1. Bill of Supply

If you are not liable for GST registration but have opted for the GST composition scheme, then you have to issue a bill of supply instead of a tax invoice. The same is also to be issued when you are supplying exempted goods and/or services. The typical entries that have to be filled in a GST bill of supply are:

  • Your name, address, and the GSTIN number.
  • A consecutive serial number that doesn’t contain any special symbols (alphabets and numbers only) and is different for every financial year. For instance, for the financial year 2017-2018 you can use 2017NameOfCompany.
  • Issuing date.
  • The total value of the goods and services.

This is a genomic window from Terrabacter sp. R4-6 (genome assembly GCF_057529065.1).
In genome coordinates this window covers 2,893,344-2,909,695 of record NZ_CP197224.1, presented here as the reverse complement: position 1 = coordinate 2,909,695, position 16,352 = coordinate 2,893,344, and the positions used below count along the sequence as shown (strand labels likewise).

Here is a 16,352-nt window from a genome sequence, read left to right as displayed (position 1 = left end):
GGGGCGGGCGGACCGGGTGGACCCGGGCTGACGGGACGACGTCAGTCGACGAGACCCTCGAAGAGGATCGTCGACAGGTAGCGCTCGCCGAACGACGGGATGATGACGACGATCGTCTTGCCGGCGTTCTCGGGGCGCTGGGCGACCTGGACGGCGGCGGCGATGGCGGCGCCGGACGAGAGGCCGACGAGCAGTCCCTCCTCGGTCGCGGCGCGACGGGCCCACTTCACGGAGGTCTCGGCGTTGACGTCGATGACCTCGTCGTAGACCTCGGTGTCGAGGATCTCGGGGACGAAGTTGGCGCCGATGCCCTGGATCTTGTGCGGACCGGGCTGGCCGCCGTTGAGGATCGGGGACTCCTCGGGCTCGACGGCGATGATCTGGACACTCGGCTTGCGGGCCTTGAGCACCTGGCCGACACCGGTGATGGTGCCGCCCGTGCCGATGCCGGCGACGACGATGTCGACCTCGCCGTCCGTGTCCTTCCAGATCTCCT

• Accounting code (in the case of services) or HSN code (in the case of goods).
  • Place of supply and state name, in case supplied to someone in another state.
  • Description of the goods and services.

How to Fix Mistakes in Issued Invoices?

You are allowed to rectify errors in the invoices issued by you through credit and debit notes. You can provide the tax and value details of the concerned goods and/or services through these notes which are already given in GSTR-1 and GSTR-2.

While a debit note has to be issued when a short tax is charged (smaller than the applicable tax), a credit note is issued when an excess tax is charged.

Understanding the new invoice formats and regulations is important for every business to become GST-ready. If you haven’t learned about these yet, then it’s best to familiarize yourself as soon as possible.

Transfer Your Existing Input Tax Credit to the GST System